As a resident of Ohio, I was particularly interested in the story of Connecticut and their claim to lands in the West. Like many of the original thirteen colonies, they claimed land stretching all the way to the Pacific. In most cases, it wasn't that they truly expected to govern that land, but they wanted the right to sell the acreage to settlers. Eventually they were obliged to relinquish they claim to half of Pennsylvania, and much of the territory in Ohio, Indiana and Illinois as Congress organized that area as part of the Northwest Ordinance:
However, Connecticut reserved the right to sell the land in what is now northeast Ohio. It was their "Western Reserve." I had often wondered where the Case Western Reserve University in Cleveland got their name.
My only criticism is the author's arrangement of the chapters. He chose to put the states in alphabetical order, which is fine if you are not reading the whole thing straight through, but want to find and refer to specific states. I would have preferred that he arranged them by regions. So many of the states have common histories of their borders (such as the 49th parallel and the Mason-Dixon Line). If arranged thematically, many of the chapters would not have needed to be so repetitive. Still, this book is a must for map and geography buffs.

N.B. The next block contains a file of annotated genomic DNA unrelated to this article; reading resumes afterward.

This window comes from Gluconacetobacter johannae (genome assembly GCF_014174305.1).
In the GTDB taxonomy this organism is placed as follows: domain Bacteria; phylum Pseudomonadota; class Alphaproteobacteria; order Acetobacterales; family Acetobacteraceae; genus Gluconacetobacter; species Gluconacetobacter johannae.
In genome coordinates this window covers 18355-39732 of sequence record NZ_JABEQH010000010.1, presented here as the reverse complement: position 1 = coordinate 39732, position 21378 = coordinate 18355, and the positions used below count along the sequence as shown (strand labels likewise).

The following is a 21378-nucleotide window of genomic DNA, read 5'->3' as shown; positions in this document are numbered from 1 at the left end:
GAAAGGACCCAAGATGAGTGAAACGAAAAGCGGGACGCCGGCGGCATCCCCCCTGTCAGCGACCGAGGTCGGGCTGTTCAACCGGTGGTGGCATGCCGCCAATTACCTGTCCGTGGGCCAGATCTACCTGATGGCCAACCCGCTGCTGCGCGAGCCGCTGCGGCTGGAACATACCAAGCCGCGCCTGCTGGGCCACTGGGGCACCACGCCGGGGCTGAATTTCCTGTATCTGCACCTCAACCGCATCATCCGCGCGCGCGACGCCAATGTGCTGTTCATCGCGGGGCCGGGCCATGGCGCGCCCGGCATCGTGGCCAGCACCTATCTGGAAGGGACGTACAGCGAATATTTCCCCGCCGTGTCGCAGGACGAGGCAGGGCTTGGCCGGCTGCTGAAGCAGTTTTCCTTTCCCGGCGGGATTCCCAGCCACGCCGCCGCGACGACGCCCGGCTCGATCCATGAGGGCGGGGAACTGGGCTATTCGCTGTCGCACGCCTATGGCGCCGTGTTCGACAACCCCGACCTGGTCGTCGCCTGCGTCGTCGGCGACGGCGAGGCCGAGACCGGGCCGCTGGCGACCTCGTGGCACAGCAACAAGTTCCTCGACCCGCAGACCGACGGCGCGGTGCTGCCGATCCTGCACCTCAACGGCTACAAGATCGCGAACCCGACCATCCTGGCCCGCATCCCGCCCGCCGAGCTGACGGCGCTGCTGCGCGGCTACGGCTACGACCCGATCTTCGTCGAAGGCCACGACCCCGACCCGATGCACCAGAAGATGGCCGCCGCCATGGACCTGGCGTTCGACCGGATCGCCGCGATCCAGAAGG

Thursday, October 23, 2008
Inflating The Week
One of my favorite magazines is The Week. I enjoy it, not only because it is an informative digest of national and international news and opinions, but also because I can count on them to include maps on their covers on a regular basis!
Here we see the October 24, 2008, issue.
Other recent examples of maps on The Week can be seen here and here.
Wednesday, October 22, 2008
Paint the States Red or Blue
With less than two weeks until the United States general election, cartophiles cannot help but be interested in electoral maps. Everywhere you turn every news source and blog is speculating on which way each state will go... red or blue. My favorite articles also use clever map graphics to illustrate their point.
Salon.com had two recent articles by Walter Shapiro, with "red or blue" paint illustrations.
Why is Barack Obama now electable? "From the youth vote to Sarah Palin's outdated embrace of the rural mystique, Salon's panel of demographers and consumer trend experts talks about how America is changing."